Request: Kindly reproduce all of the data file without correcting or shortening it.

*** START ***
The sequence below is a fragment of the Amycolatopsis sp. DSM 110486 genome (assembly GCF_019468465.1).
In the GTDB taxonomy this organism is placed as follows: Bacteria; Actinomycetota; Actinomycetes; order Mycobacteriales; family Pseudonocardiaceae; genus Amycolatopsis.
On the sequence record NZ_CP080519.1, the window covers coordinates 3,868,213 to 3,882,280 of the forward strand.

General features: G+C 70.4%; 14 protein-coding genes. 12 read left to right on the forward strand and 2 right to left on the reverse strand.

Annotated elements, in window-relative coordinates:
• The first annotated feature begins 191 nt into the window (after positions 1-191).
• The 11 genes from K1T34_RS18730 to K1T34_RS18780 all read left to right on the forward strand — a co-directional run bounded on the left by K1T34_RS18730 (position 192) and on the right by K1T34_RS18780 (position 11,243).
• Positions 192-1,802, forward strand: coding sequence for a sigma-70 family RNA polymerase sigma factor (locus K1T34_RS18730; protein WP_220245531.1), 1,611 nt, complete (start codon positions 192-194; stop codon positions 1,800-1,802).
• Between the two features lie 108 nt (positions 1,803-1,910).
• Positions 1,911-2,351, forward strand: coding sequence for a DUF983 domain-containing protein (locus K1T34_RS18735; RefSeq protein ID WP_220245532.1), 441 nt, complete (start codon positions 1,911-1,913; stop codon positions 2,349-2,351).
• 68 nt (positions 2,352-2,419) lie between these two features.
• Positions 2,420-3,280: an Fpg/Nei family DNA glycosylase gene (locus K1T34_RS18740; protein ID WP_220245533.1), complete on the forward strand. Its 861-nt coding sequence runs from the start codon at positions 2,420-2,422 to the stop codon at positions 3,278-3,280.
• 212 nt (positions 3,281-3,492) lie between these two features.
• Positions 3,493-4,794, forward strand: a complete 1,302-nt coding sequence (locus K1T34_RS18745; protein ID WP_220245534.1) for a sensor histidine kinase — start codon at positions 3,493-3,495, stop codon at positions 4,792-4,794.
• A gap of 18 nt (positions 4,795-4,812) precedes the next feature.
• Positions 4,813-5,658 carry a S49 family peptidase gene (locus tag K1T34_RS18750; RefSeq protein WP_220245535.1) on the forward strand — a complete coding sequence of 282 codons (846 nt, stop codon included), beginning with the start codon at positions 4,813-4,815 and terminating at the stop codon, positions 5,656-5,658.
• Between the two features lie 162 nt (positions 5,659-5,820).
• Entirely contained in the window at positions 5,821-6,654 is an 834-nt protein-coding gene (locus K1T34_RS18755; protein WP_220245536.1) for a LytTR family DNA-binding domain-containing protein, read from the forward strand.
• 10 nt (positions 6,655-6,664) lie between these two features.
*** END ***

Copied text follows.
The sequence below is a fragment of the Amycolatopsis sp. DSM 110486 genome (assembly GCF_019468465.1).
In the GTDB taxonomy this organism is placed as follows: Bacteria; Actinomycetota; Actinomycetes; order Mycobacteriales; family Pseudonocardiaceae; genus Amycolatopsis.
On the sequence record NZ_CP080519.1, the window covers coordinates 3,868,213 to 3,882,280 of the forward strand.

General features: G+C 70.4%; 14 protein-coding genes. 12 read left to right on the forward strand and 2 right to left on the reverse strand.

Annotated elements, in window-relative coordinates:
• The first annotated feature begins 191 nt into the window (after positions 1-191).
• The 11 genes from K1T34_RS18730 to K1T34_RS18780 all read left to right on the forward strand — a co-directional run bounded on the left by K1T34_RS18730 (position 192) and on the right by K1T34_RS18780 (position 11,243).
• Positions 192-1,802, forward strand: coding sequence for a sigma-70 family RNA polymerase sigma factor (locus K1T34_RS18730; protein WP_220245531.1), 1,611 nt, complete (start codon positions 192-194; stop codon positions 1,800-1,802).
• Between the two features lie 108 nt (positions 1,803-1,910).
• Positions 1,911-2,351, forward strand: coding sequence for a DUF983 domain-containing protein (locus K1T34_RS18735; RefSeq protein ID WP_220245532.1), 441 nt, complete (start codon positions 1,911-1,913; stop codon positions 2,349-2,351).
• 68 nt (positions 2,352-2,419) lie between these two features.
• Positions 2,420-3,280: an Fpg/Nei family DNA glycosylase gene (locus K1T34_RS18740; protein ID WP_220245533.1), complete on the forward strand. Its 861-nt coding sequence runs from the start codon at positions 2,420-2,422 to the stop codon at positions 3,278-3,280.
• 212 nt (positions 3,281-3,492) lie between these two features.
• Positions 3,493-4,794, forward strand: a complete 1,302-nt coding sequence (locus K1T34_RS18745; protein ID WP_220245534.1) for a sensor histidine kinase — start codon at positions 3,493-3,495, stop codon at positions 4,792-4,794.
• A gap of 18 nt (positions 4,795-4,812) precedes the next feature.
• Positions 4,813-5,658 carry a S49 family peptidase gene (locus tag K1T34_RS18750; RefSeq protein WP_220245535.1) on the forward strand — a complete coding sequence of 282 codons (846 nt, stop codon included), beginning with the start codon at positions 4,813-4,815 and terminating at the stop codon, positions 5,656-5,658.
• Between the two features lie 162 nt (positions 5,659-5,820).
• Entirely contained in the window at positions 5,821-6,654 is an 834-nt protein-coding gene (locus K1T34_RS18755; protein WP_220245536.1) for a LytTR family DNA-binding domain-containing protein, read from the forward strand.
• 10 nt (positions 6,655-6,664) lie between these two features.